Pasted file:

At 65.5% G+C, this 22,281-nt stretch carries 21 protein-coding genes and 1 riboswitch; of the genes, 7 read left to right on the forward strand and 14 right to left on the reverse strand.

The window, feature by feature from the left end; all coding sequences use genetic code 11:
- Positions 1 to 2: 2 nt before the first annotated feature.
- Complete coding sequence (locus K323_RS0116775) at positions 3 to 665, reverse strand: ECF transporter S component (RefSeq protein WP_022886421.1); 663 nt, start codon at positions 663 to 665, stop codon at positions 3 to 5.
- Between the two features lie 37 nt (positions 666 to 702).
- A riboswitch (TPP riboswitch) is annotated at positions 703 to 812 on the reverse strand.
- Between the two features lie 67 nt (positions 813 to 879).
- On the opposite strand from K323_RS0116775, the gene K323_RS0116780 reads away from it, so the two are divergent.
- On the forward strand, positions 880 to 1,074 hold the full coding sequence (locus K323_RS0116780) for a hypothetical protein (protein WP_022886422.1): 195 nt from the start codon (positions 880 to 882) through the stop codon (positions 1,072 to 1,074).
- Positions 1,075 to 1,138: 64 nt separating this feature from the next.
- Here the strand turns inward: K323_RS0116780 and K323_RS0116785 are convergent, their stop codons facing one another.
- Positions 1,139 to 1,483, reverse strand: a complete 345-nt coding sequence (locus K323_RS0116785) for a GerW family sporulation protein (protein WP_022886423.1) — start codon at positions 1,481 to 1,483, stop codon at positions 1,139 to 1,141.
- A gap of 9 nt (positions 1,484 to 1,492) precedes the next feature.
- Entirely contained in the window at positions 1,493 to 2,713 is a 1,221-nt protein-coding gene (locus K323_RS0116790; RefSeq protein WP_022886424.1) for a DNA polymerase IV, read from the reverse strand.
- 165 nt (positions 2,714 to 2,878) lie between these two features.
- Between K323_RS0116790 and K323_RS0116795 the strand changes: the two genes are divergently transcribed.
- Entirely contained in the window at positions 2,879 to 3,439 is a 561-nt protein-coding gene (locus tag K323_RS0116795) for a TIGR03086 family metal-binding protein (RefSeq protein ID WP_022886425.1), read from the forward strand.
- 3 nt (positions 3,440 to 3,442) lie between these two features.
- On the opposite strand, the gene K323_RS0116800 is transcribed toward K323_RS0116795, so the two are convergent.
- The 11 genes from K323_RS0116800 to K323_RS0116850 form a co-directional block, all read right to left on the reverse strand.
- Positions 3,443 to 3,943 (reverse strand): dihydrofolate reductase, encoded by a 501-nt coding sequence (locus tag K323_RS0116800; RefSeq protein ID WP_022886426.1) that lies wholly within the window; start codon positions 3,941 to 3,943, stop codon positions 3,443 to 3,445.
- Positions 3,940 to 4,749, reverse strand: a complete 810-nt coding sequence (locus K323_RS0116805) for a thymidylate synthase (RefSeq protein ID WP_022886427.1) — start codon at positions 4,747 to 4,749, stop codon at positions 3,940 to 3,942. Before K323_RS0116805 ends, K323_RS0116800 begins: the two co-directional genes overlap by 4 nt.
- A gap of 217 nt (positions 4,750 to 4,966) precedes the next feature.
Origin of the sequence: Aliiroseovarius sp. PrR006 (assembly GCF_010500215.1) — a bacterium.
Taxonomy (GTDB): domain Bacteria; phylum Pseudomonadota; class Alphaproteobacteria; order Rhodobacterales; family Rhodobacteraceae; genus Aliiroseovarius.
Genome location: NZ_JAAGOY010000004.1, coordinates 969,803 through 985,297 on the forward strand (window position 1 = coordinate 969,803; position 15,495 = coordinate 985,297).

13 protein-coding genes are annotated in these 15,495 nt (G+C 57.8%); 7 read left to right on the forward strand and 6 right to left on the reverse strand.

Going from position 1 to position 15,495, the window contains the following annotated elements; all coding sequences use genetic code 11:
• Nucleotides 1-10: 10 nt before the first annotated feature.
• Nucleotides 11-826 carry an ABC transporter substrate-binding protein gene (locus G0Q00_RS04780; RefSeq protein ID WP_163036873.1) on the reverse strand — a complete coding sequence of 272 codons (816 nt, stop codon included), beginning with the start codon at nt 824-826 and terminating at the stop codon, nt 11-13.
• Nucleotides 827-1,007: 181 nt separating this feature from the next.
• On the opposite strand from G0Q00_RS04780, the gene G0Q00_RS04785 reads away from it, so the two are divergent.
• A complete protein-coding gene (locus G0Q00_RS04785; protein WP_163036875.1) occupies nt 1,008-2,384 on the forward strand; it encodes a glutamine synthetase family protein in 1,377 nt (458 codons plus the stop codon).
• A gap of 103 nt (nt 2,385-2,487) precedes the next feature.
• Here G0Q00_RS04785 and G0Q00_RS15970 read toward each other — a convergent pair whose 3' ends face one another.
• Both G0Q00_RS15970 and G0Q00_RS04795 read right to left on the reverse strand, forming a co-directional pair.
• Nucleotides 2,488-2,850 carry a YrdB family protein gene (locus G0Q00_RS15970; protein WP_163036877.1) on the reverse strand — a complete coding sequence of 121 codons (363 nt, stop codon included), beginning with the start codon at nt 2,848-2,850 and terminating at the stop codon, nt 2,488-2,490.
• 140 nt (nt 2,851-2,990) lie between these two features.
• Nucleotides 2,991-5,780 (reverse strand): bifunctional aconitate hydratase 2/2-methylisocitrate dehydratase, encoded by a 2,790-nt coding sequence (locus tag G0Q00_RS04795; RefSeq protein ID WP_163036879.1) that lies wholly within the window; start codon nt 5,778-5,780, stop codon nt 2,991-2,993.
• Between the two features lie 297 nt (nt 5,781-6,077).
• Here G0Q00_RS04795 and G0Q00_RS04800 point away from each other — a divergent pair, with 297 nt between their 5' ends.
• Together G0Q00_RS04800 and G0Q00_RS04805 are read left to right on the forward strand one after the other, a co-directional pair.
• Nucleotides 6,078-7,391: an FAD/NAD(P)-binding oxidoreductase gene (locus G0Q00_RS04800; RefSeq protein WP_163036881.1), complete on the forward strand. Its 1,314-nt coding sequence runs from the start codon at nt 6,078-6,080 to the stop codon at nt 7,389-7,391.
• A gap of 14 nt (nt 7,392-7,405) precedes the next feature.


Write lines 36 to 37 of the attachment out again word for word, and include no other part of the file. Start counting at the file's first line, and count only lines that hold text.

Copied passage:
• Both G0Q00_RS15970 and G0Q00_RS04795 read right to left on the reverse strand, forming a co-directional pair.
• Nucleotides 2,488-2,850 carry a YrdB family protein gene (locus G0Q00_RS15970; protein WP_163036877.1) on the reverse strand — a complete coding sequence of 121 codons (363 nt, stop codon included), beginning with the start codon at nt 2,848-2,850 and terminating at the stop codon, nt 2,488-2,490.